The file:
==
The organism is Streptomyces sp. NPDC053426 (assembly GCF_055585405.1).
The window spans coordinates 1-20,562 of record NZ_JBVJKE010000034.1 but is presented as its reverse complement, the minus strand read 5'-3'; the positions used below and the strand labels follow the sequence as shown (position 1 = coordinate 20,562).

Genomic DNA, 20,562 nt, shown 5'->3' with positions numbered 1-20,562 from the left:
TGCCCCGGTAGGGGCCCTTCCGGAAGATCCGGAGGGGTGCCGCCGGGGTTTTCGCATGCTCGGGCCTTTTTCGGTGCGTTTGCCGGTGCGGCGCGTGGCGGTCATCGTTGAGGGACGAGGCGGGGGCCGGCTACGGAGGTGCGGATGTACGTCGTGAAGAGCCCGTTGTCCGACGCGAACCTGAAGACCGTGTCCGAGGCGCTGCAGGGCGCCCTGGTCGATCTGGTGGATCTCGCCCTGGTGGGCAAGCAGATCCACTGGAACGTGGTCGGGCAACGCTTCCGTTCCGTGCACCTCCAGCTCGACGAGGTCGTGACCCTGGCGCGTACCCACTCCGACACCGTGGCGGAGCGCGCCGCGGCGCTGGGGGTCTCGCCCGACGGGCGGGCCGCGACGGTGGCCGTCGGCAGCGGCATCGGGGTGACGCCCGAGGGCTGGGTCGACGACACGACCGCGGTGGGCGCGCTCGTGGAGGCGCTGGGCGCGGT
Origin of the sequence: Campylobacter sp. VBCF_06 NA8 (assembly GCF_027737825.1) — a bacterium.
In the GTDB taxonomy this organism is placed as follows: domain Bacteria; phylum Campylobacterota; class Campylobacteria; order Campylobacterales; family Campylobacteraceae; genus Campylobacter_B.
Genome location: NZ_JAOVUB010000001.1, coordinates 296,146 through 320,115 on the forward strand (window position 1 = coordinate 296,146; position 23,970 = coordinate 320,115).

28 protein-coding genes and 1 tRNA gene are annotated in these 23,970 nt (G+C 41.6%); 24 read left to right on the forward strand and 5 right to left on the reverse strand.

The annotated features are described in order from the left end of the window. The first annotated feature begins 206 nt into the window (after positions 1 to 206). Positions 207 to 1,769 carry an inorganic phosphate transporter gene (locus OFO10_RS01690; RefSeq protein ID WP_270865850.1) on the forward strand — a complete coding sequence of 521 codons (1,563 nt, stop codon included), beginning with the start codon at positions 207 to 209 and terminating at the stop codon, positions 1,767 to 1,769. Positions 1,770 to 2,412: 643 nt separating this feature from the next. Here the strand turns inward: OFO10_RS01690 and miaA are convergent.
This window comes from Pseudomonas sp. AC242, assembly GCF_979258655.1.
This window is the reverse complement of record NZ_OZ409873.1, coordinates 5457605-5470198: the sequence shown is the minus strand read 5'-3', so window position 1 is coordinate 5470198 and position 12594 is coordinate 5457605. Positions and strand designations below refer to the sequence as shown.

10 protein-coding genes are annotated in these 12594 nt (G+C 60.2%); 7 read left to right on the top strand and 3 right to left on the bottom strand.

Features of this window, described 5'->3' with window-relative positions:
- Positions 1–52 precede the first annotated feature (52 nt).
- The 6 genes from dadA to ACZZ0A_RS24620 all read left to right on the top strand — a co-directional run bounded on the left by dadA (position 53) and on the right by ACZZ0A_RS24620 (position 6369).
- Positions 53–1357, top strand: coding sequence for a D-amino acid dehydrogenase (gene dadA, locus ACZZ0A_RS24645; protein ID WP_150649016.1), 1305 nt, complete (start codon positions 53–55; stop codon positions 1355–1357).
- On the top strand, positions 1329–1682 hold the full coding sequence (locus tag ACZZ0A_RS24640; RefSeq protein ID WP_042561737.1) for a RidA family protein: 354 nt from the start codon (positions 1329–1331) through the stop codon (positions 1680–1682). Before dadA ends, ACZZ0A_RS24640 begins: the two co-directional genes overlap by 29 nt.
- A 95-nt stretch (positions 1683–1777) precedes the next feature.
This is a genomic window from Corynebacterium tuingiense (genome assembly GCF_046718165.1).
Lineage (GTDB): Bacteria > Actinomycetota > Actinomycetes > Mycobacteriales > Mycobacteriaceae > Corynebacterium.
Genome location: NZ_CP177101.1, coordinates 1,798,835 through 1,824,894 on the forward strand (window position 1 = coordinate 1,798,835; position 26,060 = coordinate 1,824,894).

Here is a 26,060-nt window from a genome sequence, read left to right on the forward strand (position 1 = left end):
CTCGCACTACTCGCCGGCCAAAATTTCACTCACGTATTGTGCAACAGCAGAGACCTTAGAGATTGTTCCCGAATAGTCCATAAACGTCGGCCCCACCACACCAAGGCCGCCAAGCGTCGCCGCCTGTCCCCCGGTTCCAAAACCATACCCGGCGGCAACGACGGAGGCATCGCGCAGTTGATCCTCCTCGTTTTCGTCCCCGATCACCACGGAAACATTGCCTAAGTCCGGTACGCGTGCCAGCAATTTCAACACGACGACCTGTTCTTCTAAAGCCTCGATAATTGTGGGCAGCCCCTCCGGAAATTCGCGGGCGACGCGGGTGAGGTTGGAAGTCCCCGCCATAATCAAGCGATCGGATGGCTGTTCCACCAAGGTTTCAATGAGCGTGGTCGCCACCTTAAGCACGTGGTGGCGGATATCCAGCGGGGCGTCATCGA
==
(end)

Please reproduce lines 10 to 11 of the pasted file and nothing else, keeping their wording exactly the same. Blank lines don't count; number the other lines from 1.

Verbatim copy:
This window comes from Pseudomonas sp. AC242, assembly GCF_979258655.1.
This window is the reverse complement of record NZ_OZ409873.1, coordinates 5457605-5470198: the sequence shown is the minus strand read 5'-3', so window position 1 is coordinate 5470198 and position 12594 is coordinate 5457605. Positions and strand designations below refer to the sequence as shown.